Tricky Words in this week's OVI
Sign and signature. First of all pronunciation: /sájn/ and /signiče/. Now meaning: signature means "podpis", and there are typical sentences like "Put your signature here, please." A signature tune is a song or melody which everybody associates with a specific singer or band. "Sign" is more tricky, because it can be a verb, "to sign", when it means "podpísať" ("Just sign on the dotted line"), but more often it's a noun, "a sign", and then it means "znamenie" ("Black clouds are a sign of rain", or "What star-sign are you?"), or "znak" ("The Sign of Zorro"), or "značka", as in "dopravná značka" (road sign), but not "obchodná značka" (trade mark, or brand). People who can read and write have their own signature, but illiterate people have to put their sign on a document, usually a shaky sort of cross like this: X
This week's question is in fact about answers, in particular the way people react to questions when they don't really know the answer. In Slovak you say for example "z brucha", which would be "at a guess" in English, or "taking a shot in the dark". The English idea of "talking from your stomach" is a kind of entertainment provided by a ventriloquist (from Latin, literally "bruchovravec") such as Jeff Dunham.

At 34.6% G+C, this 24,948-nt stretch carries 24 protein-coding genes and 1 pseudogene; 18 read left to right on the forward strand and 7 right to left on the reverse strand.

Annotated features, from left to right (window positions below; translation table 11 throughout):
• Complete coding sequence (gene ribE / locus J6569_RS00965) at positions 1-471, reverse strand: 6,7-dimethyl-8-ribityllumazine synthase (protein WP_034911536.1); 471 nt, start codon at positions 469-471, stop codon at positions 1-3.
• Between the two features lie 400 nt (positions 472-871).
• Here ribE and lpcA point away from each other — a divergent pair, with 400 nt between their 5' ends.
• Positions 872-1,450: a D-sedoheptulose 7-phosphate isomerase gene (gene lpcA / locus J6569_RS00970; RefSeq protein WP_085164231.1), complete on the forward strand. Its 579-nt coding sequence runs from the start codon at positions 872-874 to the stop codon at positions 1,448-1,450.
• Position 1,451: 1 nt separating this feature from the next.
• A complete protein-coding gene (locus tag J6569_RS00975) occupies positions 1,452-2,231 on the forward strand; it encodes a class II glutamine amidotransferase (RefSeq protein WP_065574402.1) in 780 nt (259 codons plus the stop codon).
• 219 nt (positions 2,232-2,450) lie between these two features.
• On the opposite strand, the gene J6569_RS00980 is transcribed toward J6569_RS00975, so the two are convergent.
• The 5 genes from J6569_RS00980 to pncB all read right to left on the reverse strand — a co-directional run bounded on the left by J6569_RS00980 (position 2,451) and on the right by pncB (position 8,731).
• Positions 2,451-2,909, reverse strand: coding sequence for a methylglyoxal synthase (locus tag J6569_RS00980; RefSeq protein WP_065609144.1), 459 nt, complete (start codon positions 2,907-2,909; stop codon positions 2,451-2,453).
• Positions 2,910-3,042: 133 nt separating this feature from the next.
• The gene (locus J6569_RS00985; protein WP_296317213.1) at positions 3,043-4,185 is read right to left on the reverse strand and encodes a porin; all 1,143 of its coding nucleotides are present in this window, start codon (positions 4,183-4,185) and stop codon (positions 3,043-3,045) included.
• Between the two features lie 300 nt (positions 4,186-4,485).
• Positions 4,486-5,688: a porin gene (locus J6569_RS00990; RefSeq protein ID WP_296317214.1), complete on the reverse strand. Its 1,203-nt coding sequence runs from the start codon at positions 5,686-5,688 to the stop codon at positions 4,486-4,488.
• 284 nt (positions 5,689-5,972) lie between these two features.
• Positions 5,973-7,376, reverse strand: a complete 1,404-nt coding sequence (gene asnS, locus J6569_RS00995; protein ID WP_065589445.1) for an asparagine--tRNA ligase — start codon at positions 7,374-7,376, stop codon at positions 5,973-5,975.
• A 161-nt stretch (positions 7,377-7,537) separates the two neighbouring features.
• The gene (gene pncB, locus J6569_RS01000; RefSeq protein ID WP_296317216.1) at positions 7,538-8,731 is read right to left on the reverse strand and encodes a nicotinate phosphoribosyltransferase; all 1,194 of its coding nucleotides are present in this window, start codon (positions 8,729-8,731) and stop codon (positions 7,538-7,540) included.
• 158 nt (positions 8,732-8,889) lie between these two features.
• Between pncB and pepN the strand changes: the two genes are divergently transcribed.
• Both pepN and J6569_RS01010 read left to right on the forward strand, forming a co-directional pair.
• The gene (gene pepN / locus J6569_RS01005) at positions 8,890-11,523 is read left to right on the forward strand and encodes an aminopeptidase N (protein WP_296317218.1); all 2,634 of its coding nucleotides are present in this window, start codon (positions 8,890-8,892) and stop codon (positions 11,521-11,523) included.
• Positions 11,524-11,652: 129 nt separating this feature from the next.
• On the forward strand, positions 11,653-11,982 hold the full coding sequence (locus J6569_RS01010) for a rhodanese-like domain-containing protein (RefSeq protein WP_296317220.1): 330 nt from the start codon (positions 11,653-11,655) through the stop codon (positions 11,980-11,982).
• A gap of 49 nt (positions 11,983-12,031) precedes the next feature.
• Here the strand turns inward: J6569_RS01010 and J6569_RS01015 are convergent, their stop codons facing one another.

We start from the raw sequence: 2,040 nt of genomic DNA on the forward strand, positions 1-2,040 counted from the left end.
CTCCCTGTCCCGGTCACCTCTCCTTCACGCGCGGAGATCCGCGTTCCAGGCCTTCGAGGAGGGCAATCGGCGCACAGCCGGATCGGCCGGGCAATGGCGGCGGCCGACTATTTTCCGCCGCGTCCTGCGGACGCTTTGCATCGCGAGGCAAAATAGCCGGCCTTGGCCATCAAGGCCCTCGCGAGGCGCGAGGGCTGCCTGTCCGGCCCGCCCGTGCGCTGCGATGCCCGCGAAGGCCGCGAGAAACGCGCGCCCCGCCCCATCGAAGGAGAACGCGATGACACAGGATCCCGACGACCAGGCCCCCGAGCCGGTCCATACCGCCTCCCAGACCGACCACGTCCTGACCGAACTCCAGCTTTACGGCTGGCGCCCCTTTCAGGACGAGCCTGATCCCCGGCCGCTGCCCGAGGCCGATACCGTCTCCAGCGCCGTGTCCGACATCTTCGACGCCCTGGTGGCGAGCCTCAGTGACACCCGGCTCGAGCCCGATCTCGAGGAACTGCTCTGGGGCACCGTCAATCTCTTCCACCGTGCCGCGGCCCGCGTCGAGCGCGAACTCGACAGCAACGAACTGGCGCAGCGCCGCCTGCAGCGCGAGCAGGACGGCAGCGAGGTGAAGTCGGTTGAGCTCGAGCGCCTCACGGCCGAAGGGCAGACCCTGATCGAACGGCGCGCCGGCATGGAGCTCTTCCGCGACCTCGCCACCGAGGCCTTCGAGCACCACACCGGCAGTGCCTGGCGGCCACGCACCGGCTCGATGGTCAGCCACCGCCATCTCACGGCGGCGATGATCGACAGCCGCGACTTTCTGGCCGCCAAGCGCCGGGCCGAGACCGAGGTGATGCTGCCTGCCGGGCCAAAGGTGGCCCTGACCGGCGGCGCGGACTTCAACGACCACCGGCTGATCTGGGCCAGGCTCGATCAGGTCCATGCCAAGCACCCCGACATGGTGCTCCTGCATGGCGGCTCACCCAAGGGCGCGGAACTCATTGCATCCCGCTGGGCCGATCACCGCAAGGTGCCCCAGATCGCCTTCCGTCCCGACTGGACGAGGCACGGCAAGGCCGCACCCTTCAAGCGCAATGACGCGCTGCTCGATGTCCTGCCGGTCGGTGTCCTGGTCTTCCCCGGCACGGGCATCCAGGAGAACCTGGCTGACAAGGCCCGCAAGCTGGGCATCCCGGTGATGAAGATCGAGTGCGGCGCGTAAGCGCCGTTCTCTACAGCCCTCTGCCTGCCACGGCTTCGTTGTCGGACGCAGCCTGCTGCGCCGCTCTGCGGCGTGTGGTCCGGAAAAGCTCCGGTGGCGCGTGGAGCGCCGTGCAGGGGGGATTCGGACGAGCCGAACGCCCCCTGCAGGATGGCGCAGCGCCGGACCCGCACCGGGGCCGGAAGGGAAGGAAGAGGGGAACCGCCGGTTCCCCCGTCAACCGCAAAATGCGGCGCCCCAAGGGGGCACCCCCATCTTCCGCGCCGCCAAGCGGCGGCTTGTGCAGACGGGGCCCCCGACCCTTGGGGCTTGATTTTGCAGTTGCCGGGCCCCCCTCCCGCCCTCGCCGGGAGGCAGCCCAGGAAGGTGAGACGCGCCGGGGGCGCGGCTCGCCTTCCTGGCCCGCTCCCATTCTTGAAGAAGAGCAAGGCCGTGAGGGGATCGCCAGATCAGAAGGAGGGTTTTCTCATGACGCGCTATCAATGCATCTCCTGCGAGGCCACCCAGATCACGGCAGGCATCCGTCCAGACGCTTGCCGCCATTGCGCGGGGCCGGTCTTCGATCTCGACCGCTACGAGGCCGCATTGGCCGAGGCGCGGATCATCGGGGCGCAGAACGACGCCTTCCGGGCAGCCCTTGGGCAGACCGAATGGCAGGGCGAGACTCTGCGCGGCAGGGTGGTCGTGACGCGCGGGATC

It's possible to answer a question with an "educated guess", when you know something but not everything, and you say: "Off the top of my head, I'd say…" Another way of responding in Slovak is "spakruky" or "ledabolo". These are fantastic words, but I suspect they're not used so often these days. There might be an up-to-date English equivalent, though, in the catch-all, "couldn't-care-less" response "Whatever" - "She just tossed her head and went (i.e. said) like, whatever."
Už po osemnásty raz budeme môcť prostredníctvom firemnej iniciatívy Stromček prianí urobiť počas najkrajších sviatkov roka radosť aj celkom neznámym deťom.